Language-Agnostic Syllabification with Neural Sequence Labeling

29 Sep 2019  ·  Jacob Krantz, Maxwell Dulin, Paul De Palma ·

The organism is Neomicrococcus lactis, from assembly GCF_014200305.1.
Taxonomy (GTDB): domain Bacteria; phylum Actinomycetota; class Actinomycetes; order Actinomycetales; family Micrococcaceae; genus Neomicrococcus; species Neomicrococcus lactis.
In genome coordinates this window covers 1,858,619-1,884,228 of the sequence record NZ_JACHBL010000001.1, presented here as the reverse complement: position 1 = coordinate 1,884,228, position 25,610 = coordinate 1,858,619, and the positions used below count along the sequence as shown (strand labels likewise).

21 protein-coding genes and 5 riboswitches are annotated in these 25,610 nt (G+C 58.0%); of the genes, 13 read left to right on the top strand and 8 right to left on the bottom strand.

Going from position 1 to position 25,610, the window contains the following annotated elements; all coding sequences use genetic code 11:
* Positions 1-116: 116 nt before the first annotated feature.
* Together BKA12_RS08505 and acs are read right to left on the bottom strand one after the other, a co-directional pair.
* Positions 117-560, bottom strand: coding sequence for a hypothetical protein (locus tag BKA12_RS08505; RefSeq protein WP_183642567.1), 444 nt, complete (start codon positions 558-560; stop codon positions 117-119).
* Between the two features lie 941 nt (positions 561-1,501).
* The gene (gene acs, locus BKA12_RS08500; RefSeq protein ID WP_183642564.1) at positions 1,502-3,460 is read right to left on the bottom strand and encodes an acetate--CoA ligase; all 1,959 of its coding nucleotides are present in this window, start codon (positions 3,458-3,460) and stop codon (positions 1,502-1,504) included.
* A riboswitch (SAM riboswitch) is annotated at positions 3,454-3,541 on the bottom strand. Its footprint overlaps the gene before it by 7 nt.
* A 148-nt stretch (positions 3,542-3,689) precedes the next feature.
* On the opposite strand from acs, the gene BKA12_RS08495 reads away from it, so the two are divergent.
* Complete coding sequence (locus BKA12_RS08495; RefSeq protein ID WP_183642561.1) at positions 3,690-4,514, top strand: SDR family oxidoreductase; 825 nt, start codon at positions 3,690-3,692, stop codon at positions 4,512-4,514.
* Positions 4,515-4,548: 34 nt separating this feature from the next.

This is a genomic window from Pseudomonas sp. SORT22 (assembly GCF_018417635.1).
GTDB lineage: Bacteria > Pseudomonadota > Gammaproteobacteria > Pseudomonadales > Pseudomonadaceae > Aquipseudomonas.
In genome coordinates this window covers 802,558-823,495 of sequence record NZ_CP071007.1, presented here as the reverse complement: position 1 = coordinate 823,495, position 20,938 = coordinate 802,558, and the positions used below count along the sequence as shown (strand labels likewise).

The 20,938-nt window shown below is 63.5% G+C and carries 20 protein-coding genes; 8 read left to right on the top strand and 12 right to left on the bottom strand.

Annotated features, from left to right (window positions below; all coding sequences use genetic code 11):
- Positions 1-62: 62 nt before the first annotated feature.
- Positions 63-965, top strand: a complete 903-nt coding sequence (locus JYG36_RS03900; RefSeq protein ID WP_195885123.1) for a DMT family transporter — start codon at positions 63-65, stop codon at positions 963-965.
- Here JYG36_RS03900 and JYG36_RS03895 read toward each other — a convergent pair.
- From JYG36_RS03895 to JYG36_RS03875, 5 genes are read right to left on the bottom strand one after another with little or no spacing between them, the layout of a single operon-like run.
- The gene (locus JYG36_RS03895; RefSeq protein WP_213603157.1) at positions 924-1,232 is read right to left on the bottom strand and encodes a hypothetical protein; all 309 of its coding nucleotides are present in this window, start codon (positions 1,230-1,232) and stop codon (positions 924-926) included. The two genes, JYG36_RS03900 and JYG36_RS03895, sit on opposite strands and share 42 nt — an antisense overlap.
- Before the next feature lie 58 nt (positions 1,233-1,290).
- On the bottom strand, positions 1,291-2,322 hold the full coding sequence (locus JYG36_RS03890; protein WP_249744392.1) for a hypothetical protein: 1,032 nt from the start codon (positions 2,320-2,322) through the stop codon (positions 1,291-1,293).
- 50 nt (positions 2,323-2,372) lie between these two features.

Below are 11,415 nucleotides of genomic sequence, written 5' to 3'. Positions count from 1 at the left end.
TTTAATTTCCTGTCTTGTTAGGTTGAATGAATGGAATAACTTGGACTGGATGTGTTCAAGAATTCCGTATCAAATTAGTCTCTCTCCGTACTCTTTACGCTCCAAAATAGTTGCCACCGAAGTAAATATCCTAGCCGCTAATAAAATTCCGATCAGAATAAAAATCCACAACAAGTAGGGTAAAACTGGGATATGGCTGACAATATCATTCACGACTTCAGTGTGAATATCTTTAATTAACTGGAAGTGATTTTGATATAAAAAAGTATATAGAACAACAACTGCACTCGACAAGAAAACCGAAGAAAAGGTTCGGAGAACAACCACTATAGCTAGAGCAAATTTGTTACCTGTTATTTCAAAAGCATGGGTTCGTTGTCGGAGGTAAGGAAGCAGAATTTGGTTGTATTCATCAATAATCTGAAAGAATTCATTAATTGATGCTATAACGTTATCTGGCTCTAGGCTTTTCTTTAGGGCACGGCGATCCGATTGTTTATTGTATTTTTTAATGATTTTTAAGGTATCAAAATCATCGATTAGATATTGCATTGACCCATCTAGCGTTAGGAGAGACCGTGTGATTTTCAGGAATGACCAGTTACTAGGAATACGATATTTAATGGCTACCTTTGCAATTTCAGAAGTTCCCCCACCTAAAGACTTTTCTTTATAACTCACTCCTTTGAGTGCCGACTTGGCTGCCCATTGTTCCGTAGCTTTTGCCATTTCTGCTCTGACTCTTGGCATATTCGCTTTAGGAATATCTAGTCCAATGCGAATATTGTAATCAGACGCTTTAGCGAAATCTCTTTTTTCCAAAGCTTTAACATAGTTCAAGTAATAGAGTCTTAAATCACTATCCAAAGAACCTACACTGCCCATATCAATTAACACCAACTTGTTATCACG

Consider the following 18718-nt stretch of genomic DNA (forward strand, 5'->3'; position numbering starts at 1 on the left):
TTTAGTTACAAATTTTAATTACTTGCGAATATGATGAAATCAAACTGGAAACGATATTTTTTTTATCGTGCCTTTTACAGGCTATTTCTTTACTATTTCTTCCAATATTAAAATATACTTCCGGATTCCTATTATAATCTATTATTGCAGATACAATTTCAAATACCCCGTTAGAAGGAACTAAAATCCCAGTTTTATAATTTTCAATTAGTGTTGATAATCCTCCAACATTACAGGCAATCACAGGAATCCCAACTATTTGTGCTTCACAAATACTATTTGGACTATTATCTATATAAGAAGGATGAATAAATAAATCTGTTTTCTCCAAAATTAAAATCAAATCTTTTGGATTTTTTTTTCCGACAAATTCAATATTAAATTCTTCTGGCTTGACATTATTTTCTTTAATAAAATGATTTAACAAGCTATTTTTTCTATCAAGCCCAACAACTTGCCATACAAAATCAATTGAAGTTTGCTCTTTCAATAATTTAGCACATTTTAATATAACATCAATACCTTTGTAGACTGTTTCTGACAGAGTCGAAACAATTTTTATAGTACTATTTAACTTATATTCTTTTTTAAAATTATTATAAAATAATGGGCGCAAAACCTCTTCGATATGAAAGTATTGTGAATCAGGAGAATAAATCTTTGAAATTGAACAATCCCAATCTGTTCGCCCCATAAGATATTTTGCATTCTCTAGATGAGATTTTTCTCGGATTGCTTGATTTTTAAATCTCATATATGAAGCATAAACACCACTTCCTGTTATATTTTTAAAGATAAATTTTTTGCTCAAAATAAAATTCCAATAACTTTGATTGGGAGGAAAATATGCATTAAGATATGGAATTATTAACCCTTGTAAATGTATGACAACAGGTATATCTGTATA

The identification of syllables within phonetic sequences is known as syllabification. This task is thought to play an important role in natural language understanding, speech production, and the development of speech recognition systems. The concept of the syllable is cross-linguistic, though formal definitions are rarely agreed upon, even within a language. In response, data-driven syllabification methods have been developed to learn from syllabified examples. These methods often employ classical machine learning sequence labeling models. In recent years, recurrence-based neural networks have been shown to perform increasingly well for sequence labeling tasks such as named entity recognition (NER), part of speech (POS) tagging, and chunking. We present a novel approach to the syllabification problem which leverages modern neural network techniques. Our network is constructed with long short-term memory (LSTM) cells, a convolutional component, and a conditional random field (CRF) output layer. Existing syllabification approaches are rarely evaluated across multiple language families. To demonstrate cross-linguistic generalizability, we show that the network is competitive with state of the art systems in syllabifying English, Dutch, Italian, French, Manipuri, and Basque datasets.

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